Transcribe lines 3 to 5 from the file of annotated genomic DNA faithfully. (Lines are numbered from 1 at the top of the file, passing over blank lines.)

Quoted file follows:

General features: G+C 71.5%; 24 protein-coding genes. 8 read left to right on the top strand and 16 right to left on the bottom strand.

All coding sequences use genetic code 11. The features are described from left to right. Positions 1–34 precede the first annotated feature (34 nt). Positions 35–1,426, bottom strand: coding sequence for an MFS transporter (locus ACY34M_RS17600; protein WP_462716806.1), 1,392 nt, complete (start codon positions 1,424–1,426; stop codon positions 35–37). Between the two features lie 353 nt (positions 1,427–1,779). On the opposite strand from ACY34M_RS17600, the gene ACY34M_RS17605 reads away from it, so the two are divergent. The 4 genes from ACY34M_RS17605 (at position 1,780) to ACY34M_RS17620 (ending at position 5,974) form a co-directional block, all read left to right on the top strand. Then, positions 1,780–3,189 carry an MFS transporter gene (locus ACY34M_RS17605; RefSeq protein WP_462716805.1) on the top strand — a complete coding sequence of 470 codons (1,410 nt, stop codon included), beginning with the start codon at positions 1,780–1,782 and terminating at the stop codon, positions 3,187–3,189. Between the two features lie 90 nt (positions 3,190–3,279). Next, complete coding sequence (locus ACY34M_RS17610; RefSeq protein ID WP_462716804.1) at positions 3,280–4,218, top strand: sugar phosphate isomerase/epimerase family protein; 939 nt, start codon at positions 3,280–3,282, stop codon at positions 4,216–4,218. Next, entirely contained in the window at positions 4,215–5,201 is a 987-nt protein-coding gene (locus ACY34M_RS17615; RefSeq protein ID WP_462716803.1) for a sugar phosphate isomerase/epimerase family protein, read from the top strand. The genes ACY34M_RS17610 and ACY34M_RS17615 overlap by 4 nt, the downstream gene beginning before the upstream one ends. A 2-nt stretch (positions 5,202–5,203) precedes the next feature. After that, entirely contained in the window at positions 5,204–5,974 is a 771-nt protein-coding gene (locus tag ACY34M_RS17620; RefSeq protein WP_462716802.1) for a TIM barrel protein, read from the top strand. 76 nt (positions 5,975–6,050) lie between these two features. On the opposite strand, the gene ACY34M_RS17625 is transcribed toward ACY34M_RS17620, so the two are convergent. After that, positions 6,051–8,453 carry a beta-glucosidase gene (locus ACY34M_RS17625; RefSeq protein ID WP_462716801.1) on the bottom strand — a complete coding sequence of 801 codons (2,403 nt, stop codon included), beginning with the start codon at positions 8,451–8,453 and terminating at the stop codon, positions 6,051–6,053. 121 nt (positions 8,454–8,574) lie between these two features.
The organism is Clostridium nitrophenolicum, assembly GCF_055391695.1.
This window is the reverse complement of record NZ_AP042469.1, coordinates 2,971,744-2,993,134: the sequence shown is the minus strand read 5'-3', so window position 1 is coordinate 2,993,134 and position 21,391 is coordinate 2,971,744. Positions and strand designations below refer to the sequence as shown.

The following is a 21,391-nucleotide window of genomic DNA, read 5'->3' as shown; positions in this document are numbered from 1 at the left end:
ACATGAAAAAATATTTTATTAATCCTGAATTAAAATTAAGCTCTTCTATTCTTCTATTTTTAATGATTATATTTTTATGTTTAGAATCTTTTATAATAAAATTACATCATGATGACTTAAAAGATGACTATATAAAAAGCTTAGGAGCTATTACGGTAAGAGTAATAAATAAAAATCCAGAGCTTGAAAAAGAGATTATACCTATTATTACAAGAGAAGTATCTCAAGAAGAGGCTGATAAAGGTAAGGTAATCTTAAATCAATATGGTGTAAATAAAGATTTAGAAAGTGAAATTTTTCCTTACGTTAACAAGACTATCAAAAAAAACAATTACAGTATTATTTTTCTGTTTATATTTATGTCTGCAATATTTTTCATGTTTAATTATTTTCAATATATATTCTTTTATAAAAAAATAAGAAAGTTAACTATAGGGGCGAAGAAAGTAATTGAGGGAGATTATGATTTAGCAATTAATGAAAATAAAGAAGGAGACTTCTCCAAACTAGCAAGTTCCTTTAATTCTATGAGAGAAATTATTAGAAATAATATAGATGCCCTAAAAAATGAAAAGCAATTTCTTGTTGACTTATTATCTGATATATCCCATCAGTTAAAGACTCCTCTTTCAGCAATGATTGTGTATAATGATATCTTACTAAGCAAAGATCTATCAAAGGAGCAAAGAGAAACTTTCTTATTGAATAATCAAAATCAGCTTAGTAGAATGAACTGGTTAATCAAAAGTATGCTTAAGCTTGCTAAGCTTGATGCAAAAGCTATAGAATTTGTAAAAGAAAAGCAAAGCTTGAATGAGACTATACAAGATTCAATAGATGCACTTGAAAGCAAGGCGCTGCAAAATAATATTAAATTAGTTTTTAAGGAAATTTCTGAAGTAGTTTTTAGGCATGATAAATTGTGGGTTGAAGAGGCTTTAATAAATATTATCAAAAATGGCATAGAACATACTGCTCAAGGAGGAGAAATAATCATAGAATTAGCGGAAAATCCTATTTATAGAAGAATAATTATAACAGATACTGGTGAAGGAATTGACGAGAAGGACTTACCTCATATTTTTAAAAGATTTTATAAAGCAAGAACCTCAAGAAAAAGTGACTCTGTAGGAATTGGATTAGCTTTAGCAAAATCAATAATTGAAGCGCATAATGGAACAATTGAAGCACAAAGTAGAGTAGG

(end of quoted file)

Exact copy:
The organism is Clostridium nitrophenolicum, assembly GCF_055391695.1.
This window is the reverse complement of record NZ_AP042469.1, coordinates 2,971,744-2,993,134: the sequence shown is the minus strand read 5'-3', so window position 1 is coordinate 2,993,134 and position 21,391 is coordinate 2,971,744. Positions and strand designations below refer to the sequence as shown.

The following is a 21,391-nucleotide window of genomic DNA, read 5'->3' as shown; positions in this document are numbered from 1 at the left end: